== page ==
lateinit vs lazy Property in Kotlin
We wish to declare a variable but don’t want to initialize it during creation because we are certain that before going for the execution, it’ll definitely be initialized at some point in the program.
Here, we have two choices one is to declare a variable as nullable which often causes us trouble because there are functions that demand additional handling of nullable values. So here comes our very important and beautiful feature of Kotlin – the lateinit. The Lateinit in Kotlin is a trustworthy keyword that takes the responsibility on its head and says to the compiler:
let them declare it for now, I assure you they will initialize it before accessing or using it…
Just one more thing I wanna add is that lateinit has trusted you that you’ll initialize the variable so keep your word and if at any point you’re uncertain about initialization, just put a check using isInitialized. That’s all about lateinit. It was this simple and useful feature. Now let’s look at our second problem statement and see how lazy gets useful.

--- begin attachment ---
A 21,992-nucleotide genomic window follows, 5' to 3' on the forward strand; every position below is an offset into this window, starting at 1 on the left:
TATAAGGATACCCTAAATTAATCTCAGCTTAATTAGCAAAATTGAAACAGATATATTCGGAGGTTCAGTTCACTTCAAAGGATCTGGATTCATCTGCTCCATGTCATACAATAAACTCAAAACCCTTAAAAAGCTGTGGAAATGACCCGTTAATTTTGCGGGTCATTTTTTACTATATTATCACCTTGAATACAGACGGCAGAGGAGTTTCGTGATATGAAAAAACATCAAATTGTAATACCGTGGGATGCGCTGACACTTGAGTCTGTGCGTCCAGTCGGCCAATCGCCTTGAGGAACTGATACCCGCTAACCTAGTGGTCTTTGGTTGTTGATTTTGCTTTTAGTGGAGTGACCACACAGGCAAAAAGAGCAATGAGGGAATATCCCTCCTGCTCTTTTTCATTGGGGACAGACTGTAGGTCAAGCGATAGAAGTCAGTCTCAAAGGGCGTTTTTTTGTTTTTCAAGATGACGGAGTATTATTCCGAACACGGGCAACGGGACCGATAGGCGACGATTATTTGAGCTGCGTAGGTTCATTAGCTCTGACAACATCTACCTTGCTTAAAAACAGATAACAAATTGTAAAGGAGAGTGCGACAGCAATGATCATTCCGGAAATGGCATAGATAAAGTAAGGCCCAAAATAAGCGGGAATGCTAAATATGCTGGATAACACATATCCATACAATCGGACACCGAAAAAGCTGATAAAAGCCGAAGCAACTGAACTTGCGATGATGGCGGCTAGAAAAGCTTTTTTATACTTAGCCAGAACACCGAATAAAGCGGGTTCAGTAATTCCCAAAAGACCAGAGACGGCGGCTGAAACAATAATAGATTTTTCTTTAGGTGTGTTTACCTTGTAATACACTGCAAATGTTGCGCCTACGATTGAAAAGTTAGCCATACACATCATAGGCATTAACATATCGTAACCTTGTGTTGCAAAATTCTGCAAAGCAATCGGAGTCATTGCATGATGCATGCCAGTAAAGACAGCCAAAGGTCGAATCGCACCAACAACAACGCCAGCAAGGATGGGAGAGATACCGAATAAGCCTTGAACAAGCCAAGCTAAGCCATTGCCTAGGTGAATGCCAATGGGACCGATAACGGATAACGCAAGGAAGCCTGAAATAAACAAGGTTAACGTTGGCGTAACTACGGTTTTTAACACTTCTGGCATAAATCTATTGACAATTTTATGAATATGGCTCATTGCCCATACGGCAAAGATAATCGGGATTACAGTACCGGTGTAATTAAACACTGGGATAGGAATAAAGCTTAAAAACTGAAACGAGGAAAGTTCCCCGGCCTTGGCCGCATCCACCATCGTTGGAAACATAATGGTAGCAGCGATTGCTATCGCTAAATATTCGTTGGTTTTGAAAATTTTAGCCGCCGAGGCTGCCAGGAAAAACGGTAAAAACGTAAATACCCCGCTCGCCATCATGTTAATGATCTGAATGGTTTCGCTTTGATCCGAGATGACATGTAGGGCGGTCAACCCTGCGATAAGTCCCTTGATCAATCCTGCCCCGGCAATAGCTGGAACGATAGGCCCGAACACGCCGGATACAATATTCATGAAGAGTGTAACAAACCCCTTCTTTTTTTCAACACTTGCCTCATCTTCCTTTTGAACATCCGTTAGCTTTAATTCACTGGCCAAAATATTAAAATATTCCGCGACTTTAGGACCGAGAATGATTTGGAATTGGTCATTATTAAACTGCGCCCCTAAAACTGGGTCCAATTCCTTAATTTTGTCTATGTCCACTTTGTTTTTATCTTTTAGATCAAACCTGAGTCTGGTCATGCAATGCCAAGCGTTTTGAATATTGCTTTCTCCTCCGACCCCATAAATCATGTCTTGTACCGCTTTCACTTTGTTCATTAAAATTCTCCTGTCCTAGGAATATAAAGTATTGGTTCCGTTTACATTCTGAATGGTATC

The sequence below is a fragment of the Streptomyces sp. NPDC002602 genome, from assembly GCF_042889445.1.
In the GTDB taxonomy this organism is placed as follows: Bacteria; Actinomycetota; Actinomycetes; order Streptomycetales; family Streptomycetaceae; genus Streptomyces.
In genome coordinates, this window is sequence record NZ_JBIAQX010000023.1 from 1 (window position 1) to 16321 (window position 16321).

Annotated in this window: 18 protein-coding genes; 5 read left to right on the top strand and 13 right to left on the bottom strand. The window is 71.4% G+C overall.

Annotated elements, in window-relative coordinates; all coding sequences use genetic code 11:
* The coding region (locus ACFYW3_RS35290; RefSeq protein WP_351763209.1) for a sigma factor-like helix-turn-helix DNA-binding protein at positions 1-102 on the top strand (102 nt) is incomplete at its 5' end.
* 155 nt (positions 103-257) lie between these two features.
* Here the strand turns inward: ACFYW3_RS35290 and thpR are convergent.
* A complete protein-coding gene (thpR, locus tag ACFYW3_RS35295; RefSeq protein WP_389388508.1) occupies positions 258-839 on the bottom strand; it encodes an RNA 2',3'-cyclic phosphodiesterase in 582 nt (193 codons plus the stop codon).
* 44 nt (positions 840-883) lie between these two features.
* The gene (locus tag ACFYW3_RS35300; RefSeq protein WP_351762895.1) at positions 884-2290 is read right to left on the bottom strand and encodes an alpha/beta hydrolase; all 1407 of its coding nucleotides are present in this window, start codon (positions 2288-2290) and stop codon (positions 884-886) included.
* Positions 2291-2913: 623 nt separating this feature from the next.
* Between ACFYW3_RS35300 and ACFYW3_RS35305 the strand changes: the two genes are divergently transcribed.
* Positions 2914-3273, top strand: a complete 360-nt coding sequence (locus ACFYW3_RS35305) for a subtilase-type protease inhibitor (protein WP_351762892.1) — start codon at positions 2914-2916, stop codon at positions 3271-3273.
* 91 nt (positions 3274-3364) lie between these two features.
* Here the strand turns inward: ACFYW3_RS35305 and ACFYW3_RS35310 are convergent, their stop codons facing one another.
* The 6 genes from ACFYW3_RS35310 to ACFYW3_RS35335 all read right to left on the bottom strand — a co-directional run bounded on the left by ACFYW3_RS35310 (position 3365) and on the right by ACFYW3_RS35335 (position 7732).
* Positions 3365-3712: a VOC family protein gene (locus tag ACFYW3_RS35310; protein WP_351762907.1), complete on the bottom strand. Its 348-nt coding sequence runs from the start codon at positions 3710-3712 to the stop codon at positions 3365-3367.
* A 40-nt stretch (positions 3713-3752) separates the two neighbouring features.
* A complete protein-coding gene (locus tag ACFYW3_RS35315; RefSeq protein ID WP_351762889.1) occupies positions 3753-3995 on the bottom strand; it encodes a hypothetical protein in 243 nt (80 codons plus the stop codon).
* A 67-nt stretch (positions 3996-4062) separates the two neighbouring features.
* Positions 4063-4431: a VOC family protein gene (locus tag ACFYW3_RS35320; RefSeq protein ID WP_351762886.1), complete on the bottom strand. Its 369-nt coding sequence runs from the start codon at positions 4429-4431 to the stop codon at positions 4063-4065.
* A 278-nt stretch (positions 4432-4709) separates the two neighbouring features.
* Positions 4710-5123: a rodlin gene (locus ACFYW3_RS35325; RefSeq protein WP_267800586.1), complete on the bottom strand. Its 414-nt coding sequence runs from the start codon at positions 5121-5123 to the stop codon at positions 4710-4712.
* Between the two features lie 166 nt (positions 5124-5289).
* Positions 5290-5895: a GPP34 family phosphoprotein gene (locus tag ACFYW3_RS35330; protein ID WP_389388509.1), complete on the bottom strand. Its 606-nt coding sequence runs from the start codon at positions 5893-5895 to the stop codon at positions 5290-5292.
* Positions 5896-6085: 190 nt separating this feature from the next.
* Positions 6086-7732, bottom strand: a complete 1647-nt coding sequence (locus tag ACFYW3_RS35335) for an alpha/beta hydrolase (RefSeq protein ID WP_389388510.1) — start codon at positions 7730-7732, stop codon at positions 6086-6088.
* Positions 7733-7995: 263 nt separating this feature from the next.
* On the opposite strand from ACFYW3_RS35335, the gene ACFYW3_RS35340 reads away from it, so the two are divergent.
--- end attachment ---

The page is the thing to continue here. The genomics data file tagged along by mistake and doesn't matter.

At times we have some classes whose object Initialization is very heavy and causes our whole program to be delayed.
Don’t go on the name it might be lazy by name but it proves its worth when used. So when object creation is stated to be initialized by using lazy, it doesn’t create the object until the object is called. This was one very important advantage but the second advantage is also interesting. Once the object is initialized we’ll be using the same object again when called, isn’t it interesting, I mean it removes all the overhead of repetitive object creation.
In this above example, we can see that the object of the HeavyClass is created only when it is accessed and also the same object is there all over the main() function.
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